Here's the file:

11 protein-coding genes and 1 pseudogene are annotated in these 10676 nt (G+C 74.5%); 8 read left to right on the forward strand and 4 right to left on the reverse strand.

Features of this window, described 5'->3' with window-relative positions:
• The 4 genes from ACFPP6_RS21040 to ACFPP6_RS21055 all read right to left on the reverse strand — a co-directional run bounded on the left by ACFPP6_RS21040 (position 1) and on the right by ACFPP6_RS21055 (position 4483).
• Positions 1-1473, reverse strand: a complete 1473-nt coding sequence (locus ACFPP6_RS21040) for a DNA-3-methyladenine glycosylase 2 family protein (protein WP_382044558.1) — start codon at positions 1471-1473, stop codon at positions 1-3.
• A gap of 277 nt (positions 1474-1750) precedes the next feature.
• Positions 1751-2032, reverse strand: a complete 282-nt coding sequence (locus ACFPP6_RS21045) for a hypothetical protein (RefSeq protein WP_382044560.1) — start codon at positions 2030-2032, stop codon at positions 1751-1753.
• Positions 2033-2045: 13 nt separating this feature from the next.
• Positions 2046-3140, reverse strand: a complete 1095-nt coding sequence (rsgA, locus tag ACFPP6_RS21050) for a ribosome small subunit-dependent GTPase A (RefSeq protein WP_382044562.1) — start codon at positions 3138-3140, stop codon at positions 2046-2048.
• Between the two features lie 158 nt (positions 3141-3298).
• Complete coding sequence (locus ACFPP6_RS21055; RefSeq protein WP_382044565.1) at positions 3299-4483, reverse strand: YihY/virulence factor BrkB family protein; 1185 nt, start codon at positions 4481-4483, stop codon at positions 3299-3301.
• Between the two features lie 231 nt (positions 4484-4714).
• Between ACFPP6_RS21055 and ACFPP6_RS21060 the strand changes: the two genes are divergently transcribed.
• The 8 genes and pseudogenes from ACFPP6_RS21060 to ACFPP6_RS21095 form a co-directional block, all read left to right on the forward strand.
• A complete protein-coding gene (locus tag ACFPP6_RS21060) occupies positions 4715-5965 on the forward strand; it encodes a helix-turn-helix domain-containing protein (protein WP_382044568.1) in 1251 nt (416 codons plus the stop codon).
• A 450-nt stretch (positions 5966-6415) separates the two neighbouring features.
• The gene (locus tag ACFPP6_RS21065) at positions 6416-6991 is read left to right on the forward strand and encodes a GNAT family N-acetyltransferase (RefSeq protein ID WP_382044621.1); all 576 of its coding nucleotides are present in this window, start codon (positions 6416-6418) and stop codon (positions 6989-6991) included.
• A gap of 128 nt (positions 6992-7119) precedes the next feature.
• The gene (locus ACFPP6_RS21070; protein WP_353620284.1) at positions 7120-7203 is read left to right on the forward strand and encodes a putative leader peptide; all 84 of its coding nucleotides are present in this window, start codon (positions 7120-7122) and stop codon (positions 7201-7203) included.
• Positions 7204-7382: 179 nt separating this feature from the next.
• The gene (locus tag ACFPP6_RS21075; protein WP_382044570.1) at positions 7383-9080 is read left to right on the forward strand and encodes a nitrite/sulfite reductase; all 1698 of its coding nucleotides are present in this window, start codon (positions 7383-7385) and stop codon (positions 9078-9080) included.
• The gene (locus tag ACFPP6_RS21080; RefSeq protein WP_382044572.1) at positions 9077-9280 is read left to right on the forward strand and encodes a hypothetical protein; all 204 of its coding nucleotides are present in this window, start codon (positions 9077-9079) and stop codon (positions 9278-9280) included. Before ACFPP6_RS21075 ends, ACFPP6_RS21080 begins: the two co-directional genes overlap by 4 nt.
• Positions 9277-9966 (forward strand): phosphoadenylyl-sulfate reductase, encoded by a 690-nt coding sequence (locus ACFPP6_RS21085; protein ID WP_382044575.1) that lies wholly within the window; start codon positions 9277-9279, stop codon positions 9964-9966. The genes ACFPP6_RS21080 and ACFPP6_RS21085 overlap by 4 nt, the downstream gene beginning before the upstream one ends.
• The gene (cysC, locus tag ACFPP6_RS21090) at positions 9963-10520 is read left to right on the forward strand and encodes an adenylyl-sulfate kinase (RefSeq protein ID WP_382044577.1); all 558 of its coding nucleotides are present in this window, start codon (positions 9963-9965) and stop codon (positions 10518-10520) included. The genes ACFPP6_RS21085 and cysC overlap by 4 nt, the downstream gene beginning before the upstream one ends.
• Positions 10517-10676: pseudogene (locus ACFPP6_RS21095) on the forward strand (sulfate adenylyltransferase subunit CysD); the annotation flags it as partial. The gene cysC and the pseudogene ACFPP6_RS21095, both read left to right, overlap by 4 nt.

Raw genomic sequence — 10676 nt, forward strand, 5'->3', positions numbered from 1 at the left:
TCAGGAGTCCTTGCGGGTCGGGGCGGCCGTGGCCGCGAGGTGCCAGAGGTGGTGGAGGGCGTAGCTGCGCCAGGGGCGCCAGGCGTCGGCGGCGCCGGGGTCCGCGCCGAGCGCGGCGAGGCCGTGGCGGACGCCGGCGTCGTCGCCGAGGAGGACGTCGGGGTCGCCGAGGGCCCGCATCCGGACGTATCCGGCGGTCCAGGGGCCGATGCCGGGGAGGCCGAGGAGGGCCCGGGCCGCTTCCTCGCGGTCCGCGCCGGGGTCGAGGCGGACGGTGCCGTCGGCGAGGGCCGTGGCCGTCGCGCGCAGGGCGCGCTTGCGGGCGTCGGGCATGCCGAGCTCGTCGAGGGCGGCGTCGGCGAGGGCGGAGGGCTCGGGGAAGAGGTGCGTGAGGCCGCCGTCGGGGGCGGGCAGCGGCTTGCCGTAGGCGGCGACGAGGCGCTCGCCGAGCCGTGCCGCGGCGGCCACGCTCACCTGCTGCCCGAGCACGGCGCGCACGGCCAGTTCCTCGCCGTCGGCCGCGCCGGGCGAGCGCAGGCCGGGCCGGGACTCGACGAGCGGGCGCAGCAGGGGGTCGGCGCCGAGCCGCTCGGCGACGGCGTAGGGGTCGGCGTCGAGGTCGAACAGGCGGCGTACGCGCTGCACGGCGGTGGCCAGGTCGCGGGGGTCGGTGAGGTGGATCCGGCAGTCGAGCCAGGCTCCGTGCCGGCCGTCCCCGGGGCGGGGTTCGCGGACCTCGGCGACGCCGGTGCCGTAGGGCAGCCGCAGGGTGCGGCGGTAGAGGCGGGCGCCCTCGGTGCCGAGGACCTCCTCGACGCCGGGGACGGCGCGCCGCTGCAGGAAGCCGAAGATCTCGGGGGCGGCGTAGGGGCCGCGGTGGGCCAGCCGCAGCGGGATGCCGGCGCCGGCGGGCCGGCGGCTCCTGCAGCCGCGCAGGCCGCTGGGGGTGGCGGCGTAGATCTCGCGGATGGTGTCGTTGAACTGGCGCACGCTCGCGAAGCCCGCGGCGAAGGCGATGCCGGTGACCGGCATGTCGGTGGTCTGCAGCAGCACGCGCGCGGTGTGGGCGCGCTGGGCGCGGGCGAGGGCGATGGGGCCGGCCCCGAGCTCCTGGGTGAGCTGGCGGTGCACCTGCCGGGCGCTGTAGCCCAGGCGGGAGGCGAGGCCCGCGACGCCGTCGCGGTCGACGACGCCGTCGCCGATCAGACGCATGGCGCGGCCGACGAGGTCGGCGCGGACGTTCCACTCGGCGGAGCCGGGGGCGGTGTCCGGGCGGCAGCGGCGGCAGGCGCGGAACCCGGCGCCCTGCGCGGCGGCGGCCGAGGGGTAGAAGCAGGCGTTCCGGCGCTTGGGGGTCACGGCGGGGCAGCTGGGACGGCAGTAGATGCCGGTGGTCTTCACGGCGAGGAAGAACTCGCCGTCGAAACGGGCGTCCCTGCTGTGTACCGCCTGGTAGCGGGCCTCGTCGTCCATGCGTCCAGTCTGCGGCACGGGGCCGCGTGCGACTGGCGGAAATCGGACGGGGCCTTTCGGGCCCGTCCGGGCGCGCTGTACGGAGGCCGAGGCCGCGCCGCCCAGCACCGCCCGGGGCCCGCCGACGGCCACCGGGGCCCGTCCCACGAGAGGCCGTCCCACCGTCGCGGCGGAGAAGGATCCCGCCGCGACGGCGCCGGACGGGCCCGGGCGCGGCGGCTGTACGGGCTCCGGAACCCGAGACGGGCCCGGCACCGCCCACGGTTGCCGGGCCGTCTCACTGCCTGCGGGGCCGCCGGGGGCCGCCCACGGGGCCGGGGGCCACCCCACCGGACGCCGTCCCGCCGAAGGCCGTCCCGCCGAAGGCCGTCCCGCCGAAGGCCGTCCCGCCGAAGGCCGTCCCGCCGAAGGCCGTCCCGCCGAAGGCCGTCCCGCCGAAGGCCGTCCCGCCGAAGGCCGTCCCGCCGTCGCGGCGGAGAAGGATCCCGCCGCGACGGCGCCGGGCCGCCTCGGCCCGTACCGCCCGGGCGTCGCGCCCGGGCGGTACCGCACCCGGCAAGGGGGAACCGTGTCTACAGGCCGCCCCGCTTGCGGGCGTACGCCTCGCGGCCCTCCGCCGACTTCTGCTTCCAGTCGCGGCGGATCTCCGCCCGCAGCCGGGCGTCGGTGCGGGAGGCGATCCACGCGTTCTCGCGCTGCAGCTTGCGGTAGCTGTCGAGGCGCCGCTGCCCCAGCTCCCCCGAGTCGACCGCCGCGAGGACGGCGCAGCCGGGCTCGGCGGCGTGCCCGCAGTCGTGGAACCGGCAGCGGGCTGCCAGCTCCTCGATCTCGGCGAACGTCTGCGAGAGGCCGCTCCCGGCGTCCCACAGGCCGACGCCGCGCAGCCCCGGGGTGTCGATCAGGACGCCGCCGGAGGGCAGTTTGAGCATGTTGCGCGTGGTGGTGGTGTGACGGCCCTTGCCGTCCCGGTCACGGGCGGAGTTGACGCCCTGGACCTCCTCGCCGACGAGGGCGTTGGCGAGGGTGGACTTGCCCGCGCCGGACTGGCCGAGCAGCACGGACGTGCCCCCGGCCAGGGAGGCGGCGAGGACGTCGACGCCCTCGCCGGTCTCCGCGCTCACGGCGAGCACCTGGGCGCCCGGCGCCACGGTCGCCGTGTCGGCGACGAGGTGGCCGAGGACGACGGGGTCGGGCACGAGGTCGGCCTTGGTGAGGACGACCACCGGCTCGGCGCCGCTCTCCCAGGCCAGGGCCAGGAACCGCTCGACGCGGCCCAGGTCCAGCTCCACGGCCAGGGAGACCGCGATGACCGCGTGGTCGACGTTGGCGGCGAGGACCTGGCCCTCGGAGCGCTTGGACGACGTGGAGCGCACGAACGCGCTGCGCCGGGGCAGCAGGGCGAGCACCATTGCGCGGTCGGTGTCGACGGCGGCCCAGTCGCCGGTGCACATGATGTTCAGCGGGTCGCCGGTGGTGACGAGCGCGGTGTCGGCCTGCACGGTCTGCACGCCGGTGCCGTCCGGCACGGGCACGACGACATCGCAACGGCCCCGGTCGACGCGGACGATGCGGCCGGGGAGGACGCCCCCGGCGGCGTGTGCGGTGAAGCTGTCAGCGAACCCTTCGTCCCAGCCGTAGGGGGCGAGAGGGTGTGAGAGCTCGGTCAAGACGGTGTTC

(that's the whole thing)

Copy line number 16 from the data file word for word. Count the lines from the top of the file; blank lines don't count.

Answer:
• The gene (locus tag ACFPP6_RS21065) at positions 6416-6991 is read left to right on the forward strand and encodes a GNAT family N-acetyltransferase (RefSeq protein ID WP_382044621.1); all 576 of its coding nucleotides are present in this window, start codon (positions 6416-6418) and stop codon (positions 6989-6991) included.